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Negative Irreproducible Tweets For Science Publishing 57

Posted by Soulskill
from the but-let's-not-call-them-that dept.
New submitter mwolfam writes "Every scientist has at least one paper or graph tucked in a folder that lies in a dusty corner of the hard drive next to that dancing baby that used to be all the rage. The data is interesting, but doesn't lend itself to the creation of the grand narrative you must have for a traditional publication. It's time to expand traditional scientific publication to include a place for the data that normally falls through the cracks: short but interesting bits of data, negative results, and irreproducible results."
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Negative Irreproducible Tweets For Science Publishing

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  • Maybe scientific Facebook pages that link to the Arxiv page?
  • by Anonymous Coward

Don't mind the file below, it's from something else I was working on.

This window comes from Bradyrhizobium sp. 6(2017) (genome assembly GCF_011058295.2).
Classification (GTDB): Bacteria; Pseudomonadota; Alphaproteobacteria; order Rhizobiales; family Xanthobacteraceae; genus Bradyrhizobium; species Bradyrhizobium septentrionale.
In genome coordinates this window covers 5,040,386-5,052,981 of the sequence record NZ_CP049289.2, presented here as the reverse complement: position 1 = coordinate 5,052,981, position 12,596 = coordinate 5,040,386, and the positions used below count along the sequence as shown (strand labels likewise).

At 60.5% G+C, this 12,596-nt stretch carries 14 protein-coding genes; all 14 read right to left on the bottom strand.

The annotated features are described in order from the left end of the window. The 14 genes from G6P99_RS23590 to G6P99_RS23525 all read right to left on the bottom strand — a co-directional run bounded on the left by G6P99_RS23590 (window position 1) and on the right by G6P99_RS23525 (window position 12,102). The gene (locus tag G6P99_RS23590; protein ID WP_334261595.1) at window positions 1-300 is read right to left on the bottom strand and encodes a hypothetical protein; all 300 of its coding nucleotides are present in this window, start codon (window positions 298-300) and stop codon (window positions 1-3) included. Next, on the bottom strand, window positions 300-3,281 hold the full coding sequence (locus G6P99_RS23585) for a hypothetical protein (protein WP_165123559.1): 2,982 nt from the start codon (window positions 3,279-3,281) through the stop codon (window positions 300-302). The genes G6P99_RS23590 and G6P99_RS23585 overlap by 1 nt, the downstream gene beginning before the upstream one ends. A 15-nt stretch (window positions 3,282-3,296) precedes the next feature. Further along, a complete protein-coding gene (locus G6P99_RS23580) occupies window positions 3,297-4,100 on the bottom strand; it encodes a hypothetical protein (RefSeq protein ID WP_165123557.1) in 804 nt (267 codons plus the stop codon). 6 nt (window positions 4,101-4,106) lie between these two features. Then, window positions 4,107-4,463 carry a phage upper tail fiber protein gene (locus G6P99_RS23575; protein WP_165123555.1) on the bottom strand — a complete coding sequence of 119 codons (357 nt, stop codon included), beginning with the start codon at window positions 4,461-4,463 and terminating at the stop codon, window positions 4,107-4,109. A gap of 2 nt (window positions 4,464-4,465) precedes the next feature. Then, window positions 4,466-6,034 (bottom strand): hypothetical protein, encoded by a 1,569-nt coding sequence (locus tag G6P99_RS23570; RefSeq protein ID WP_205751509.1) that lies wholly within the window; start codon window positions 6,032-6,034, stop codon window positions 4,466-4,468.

They'll have a field day with it, along with the moon landing and JFK conspiracies.
  • by Anonymous Coward

    We've already got it... arXiv.org

    • arXiv stores papers, not data. It is expected that what you put there has been accepted in a journal.

      • by ODBOL (197239) on Friday January 06, 2012 @07:23PM (#38616154) Homepage
        I am a moderator for arXiv, and I am quite sure that submissions are filtered only for prima facie relevance, and do not have to be "accepted in a journal." The format of arXiv is probably not suitable for all sorts of data, but lots of data can be presented as text and can be placed in arXiv.
        • by definate (876684)